Diamond prices reach pre-recession level

In a positive development for Botswana which traditionally relies on diamond export revenues, prices of rough diamond have recovered significantly and are now at the pre-recession levels.

In a recent letter sent to its sightholders ahead of the all-important Las Vegas JCK show in June, the Diamond Trading Company says rough diamond prices have impressively recovered to the early 2008 levels while demand has also grown by almost 200 percent in the 2010 first quarter, compared to the same period last year.

The Las Vegas show is the jewellery industry's premiere trade show where the jewellery industry comes together each year. "After an unprecedented year for the diamond industry in which diamond demand and sales were dramatically affected, we are seeing clear signs of recovery and after a slightly better-than-expected Christmas buying period, there have been good levels of restocking reported throughout the first quarter," the letter reads.

"There has been strong growth in countries including China and India and in addition, there has been increased demand in the US. It is clear that in the New Normal, consumers' desire for diamonds as the ultimate gift of love remains strong."


The New Normal refers to De Beers new policy of moderating production permanently which some say will result in the company able to influence prices as demand will continue to outweigh supply.

"As we start to understand what the New Normal means, and as the market continues to recover, we are reassured by the increasing demand for our rough diamonds (driving a nearly three-fold increase in the DTC's first quarter in 2010 sales versus the same period last year) and would like to share with you that our rough diamond prices are now at similar levels to those before the Vegas show in 2008," says Mahiar Borhanjoo, DTC's Executive Director, Sales and Sightholder Services.

As a result of the recession, which knocked diamond prices by as much as 60 percent and demand by about 40 percent, Botswana suffered significant revenue cuts that saw the country post budget deficits for the past two national budgets. Presenting the 2010/11 budget last February, finance minister Kenneth Matambo said diamond revenues were forecast to fall to P6.8 billion in 2009 from P10.8 billion in 2008.

As rough diamond prices recover to pre-recession levels, some analysts have raised concerns about the rate at which the prices have increased in comparison to those of polished prices. While rough prices have on average risen to their pre-crisis high, polished diamonds have only regained about one third of the price lost during the crisis.

Analysts feel that to justify the current prices of rough, polished prices have to rise or rough prices need to cool off. "From miners to wholesalers, players in the market with whom we spoke could not explain buyers' recent willingness to pay high rough prices," says an analyst on Idexonline.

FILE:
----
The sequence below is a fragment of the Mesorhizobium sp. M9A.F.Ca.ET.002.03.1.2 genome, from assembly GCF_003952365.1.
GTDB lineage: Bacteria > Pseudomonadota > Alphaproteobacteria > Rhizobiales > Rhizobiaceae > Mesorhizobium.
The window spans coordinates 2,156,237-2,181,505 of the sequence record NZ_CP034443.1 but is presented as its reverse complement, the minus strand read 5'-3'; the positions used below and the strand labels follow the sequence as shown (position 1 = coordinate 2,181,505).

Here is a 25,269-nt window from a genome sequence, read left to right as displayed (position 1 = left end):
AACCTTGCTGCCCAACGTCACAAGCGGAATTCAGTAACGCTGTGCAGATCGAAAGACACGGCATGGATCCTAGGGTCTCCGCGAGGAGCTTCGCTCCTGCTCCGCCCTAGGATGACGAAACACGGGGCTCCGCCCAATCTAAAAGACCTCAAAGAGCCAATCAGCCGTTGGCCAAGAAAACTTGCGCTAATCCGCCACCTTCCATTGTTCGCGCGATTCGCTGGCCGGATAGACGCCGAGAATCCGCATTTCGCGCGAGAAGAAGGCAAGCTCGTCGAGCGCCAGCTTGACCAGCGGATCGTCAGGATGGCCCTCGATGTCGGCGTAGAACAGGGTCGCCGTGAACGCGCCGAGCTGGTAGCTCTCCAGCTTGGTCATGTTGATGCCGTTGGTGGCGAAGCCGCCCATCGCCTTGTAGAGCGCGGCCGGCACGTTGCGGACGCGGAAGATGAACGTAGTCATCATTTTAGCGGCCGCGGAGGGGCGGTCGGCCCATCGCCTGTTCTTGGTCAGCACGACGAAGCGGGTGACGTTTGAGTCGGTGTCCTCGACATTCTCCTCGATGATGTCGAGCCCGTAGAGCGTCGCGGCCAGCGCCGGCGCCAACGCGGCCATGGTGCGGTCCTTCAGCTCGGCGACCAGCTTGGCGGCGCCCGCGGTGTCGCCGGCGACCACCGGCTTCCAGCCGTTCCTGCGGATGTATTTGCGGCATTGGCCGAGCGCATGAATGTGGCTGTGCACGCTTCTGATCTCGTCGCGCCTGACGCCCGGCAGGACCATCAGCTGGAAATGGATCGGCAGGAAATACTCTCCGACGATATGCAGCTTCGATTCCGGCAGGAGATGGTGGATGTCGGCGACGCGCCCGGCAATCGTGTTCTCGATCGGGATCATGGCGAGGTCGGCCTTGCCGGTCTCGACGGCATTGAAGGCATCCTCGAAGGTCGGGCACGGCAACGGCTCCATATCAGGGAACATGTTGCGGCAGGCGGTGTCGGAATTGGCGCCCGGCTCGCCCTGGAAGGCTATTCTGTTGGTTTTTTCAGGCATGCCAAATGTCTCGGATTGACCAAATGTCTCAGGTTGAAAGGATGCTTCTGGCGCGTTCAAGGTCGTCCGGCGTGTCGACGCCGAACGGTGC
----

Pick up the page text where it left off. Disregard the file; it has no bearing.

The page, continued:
"At this point, we expect the prices of rough to moderate and the upstream market to explain to jewellers they just have to pay more for polished. The question mark hinges over retailers' ability to sell for more and the consumers' willingness to pay more."

In a recent interview with Business Week in Gaborone, renowned diamond industry analyst and journalist Chaim Even-Zohar said prices of rough were now out of balance with those of polished diamonds, a situation not healthy for the fundamentals of the industry.

"If you have that imbalance, you are either creating a bubble that can burst any time in the rough diamond market or you are causing a lot of bankruptcies and failures in the diamond pipeline because there will be nothing to drive up the polished prices," he said.

Even Zohar, who is the author of the 900-page book 'From Mine to Mistress,' said by cutting supply when the market needed more, De Beers was creating gigantic shortages because sightholders had no choice but to keep buying the goods as they had factories to run.

While describing De Beers' New Normal as a legitimate policy because "they can argue that we are running out of diamonds and so we are trying to prolong the lifespan of the mines," Even Zohar emphasised that "you can never run away from the basic fundamental of maintaining stability in the market".

Asked on how much the increase in rough had affected their business, a manager with a local sightholder confirmed that though most Botswana sightholders would not feel the pinch as they were all subsidiaries of multinational companies, the imbalance was hurtful to business.

"The imbalance that exists at the moment might not be good for the dynamics of the industry," he said, talking to Business week on condition of anonymity. "But I doubt if any of the local sightholders will directly feel the impact as they do not sell the diamonds themselves. The impact will probably be felt at headquarters level."

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